So I went into the Saturday race with the hope of breaking 1:05 but lacking the confidence that I would. Ellen came in from Guelph the night before to do the event with me.

Saturday morning was the first day in months that presented perfect running weather. Perfect! Cool but not cold. Light breeze. Zero humidity. When we got to Fanshawe Lake Conservation Area and parked the car we were cutting it close to the start time. We asked someone in the parking lot which was to the start line and she pointed in the right direction and then said, “Are you Tracy from Fit Is a Feminist Issue?” And then she talked about how she’s been following the blog and she likes it and she’s planning on power walking the trail race. I always get a kick out of meeting people who love the blog! So that sort of charged me up and we wished each other well in our respective races.

I am the kind of person who has to pee before movies, classes, runs, and yes, races. So as we walked past the bathrooms I told Ellen I needed to go in and she could go ahead. She said she’d wait but when I got out I couldn’t find her. Now we were really close to the start I thought, so I wandered over the to start area and saw a bunch of people with red race bibs like mine milling about. I milled about with them and Ellen was nowhere to be seen. After a couple of minutes, I asked some one if this was the 10K road race. Guess what they said? “They left a few minutes ago!”

Bam, I was outta there. Looking back, I wonder if that late start without a cohort to run with lit a fire under me that made me not just break 1:05, but come in at 1:04:25, a personal best for me!

I ran strong and continuous for the entire 10K. I eventually did see Ellen on her way back (it was 2x out and back for 5K each time, so we passed each other three times in all). I went in with a few strategies that served me well:

  1. I left my Garmin on my belt and vowed not to look at it after the race started. I wanted to check my stats later but I wanted to run by feel not the external cues of the Garmin, which can mess with my head.
  2. A friend of mine who has done a couple of iron distance triathlons said he gets through them by smiling (I’m sure it takes a little more than that, but whatever). I remembered that and decided smiling would be a good strategy. It wasn’t hard to do because I really did feel amazing on Saturday.
  3. This might sound strange and obvious, but I committed to pushing myself just enough to be able to sustain what felt like a strong pace but not so much that I would lose steam before 10K was over. I figured I could turn on the extra power near the end when I knew I didn’t need to have anything left in the tank.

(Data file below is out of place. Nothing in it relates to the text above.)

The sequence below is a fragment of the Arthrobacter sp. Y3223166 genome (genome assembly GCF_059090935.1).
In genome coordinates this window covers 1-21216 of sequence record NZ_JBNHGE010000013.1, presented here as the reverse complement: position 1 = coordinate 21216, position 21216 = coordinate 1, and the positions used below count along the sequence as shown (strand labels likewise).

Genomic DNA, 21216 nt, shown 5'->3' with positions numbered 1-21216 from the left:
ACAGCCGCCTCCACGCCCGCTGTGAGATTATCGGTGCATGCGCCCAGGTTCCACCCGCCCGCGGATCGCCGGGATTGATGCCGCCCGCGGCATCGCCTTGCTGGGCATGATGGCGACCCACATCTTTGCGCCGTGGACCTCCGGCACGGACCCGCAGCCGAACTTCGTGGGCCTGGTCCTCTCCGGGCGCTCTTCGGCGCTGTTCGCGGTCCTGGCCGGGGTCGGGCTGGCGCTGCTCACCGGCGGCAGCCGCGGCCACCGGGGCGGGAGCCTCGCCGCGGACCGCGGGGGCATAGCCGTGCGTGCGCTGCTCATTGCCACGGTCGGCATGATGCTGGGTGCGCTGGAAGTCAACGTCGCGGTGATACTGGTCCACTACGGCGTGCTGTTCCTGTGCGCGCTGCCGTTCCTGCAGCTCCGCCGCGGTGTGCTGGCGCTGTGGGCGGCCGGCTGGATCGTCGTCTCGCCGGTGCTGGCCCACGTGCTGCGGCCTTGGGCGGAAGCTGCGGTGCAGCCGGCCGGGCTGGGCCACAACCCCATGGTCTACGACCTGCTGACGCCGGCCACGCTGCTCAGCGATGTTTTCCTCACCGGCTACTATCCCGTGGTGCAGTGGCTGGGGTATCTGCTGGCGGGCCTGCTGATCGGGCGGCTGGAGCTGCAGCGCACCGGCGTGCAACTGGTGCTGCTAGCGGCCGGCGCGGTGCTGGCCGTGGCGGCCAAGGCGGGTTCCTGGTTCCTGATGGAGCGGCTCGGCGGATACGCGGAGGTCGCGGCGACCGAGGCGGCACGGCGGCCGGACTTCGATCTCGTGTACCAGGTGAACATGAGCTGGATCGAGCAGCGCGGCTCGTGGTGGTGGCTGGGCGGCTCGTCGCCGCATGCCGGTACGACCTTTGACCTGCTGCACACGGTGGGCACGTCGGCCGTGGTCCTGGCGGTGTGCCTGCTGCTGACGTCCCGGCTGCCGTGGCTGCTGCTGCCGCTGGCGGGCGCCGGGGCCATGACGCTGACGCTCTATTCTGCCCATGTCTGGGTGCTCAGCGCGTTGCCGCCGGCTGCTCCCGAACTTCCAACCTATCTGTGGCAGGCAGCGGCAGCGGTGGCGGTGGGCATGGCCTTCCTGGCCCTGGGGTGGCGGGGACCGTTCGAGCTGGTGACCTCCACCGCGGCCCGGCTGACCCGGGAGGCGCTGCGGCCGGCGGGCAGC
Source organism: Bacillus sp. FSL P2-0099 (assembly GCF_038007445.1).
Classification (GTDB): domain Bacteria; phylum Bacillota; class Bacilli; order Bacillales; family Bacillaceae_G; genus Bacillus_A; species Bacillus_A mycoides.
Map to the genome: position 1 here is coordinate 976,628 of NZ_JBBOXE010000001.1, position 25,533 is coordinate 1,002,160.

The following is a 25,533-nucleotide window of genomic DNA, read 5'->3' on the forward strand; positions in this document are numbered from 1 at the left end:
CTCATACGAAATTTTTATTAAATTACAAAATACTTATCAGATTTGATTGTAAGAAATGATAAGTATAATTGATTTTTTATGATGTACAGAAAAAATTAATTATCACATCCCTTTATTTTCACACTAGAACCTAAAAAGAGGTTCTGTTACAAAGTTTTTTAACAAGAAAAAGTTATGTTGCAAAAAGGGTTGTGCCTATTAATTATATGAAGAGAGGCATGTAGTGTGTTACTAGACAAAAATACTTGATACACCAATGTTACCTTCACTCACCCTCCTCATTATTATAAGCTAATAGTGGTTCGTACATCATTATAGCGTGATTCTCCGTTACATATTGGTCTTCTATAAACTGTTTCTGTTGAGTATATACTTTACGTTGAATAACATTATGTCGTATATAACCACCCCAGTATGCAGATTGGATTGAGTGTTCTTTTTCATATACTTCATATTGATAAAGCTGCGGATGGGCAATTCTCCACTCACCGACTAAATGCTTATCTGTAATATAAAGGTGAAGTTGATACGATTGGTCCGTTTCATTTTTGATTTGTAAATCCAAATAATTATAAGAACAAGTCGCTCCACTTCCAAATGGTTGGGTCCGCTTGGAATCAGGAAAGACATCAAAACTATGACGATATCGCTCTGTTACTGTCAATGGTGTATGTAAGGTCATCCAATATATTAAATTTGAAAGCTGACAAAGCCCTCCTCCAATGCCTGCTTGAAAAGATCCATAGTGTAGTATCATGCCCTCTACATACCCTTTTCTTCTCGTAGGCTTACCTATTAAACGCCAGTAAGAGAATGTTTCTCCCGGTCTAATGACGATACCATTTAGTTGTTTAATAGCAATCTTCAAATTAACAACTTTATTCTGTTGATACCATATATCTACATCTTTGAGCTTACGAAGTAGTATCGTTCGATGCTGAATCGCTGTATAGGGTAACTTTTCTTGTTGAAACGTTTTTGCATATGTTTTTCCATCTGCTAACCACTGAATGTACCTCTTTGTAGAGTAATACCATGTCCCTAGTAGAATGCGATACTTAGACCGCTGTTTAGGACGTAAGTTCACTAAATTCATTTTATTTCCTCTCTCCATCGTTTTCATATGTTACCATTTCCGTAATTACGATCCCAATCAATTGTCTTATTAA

4. I absolutely didn’t want to walk at any point, and I made that decision ahead of time so there would be no question if my mind started to play tricks on me.

So, without the Garmin, smiling, pushing my pace, and committing to a continuous run, I ran the fast flat course in perfect weather. I could feel that I was running strong and steady. Instead of thinking I needed to walk, I actually felt pretty jazzed by the building momentum. I hit my rhythm and stayed there pretty consistently after 3K.

My younger faster colleague, Miranda, turned out also to be doing the 10K, and it was great to see her a few times and also at the end with her partner (also a colleague) and one of their kids. I got cheered on by a few other runners who know me through the blog and the book but whom I don’t know in person. At about 7K, one woman running towards me said she read and loved the book and that I was her hero! That almost made me cry but then I knew crying would slow me down so instead I let her beautiful comment motivate me (“you’re someone’s hero! Act like it! Go faster!”). Thank you to the lovely soul who said that to me.

When I hit the final turnaround and realized I only had 2.5K to go, which, come on, is hardly anything, I felt so good. I made a final decision that when I got to about 1K to go I would turn off the music and give it my absolute all. And I did just that.

When I crossed the finish line I hit “stop” on the Garmin. True to my word, I hadn’t looked at it since the race started. It read 1:04:31, not far off my chip time of 1:04:25. I was amazed. Seriously.

Now it’s true that had the conditions been different — a more humid day, a hillier course, less support from others, maybe even an on-time start — it wouldn’t have been the same. But whatever. I did it. I broke 1:05 and shaved almost 1:30 off of my previous personal record, set way back in 2014 at the Halloween Haunting when I was in top condition after my fittest by 50 triathlon season.

Between breaking my 10K record and consistently doing 3 sets of 12 pull-ups at the weight training studio, I’m feeling pretty amazed at the evolution of my athleticism. Confident and strong. Yes, I realize that 1:04:25 is not an epic time for some people. Lots of folks come in under 60 minutes for their 10K, some even under 45 minutes, closer to 30. Wow! I am truly in awe of those sorts of times. But I am also in awe of progress and personal milestones, and I think it’s okay to be impressed with ourselves sometimes!

That feeling will carry me to my next goal, which is to take the continuous running to a new distance–the half marathon. That will be a new challenge, but I think I can do it if I run smart at the Scotiabank Waterfront Half Marathon in October. I have the time goal of 2:25 in the back of my head. I will follow that pace bunny. But my main objective is to run continuous. Again with no Garmin. Between now and then I will stay consistent with the training that Linda has laid out for me.

Sam and I sometimes laugh about how boring our message is. No dramatic magical transformation that happens overnight. Just a moderate, easy going approach. Start small, put in consistent effort, challenge ourselves a bit, and see what happens. It really does yield amazing results, even if they kind of creep up on us.

Have you amazed yourself lately? I’d love to hear about it in the comments.